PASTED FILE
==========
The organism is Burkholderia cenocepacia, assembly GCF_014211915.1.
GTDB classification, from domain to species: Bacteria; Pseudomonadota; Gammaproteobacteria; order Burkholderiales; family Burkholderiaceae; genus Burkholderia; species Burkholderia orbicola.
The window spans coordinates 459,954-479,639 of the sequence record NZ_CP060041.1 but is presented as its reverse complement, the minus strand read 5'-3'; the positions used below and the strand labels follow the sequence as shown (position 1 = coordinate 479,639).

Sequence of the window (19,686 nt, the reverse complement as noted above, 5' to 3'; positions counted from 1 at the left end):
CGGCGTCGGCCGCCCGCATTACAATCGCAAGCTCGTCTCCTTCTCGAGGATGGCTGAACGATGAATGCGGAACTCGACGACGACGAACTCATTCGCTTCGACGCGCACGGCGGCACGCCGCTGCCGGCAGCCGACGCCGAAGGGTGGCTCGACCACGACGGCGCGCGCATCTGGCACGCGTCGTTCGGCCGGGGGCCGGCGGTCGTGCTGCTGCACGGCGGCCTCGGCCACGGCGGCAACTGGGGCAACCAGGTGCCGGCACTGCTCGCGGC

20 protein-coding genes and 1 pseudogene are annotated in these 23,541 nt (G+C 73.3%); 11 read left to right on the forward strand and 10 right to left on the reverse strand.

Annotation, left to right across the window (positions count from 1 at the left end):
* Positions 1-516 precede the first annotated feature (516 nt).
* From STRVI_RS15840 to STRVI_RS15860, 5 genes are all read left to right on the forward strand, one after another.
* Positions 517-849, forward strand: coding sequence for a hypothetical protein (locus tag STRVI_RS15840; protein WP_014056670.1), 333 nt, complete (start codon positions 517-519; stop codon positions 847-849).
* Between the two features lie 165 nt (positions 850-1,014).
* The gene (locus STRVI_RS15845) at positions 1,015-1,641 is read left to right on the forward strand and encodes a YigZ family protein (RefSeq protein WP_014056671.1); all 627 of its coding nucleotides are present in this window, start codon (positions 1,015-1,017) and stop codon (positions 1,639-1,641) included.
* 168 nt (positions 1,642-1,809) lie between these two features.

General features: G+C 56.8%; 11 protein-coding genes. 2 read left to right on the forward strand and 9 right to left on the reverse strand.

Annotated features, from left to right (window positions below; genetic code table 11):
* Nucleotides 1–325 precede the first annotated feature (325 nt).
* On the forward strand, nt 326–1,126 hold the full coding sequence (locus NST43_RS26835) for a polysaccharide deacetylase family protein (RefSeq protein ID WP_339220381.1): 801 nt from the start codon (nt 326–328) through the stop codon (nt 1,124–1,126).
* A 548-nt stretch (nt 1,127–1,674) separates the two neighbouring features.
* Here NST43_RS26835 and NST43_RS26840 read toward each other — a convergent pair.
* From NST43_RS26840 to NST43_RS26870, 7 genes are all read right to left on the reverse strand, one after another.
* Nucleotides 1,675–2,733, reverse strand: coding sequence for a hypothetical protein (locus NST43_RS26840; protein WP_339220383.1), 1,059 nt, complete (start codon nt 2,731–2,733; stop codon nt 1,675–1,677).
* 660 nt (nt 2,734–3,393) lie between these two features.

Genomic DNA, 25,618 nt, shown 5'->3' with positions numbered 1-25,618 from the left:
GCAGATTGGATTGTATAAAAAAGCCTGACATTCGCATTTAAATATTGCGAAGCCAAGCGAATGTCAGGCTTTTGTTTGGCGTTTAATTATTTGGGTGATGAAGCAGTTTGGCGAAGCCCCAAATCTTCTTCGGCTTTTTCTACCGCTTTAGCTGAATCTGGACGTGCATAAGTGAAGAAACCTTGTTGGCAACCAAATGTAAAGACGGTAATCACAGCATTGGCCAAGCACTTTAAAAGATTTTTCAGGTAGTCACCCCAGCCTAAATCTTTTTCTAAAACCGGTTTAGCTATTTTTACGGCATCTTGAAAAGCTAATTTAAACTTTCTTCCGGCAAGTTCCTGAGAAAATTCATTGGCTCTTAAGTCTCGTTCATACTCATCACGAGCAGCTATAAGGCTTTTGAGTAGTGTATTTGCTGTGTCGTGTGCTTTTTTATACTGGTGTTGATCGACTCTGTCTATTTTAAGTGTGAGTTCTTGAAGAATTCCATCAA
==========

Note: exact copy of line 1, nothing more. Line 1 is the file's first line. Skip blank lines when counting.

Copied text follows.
The organism is Burkholderia cenocepacia, assembly GCF_014211915.1.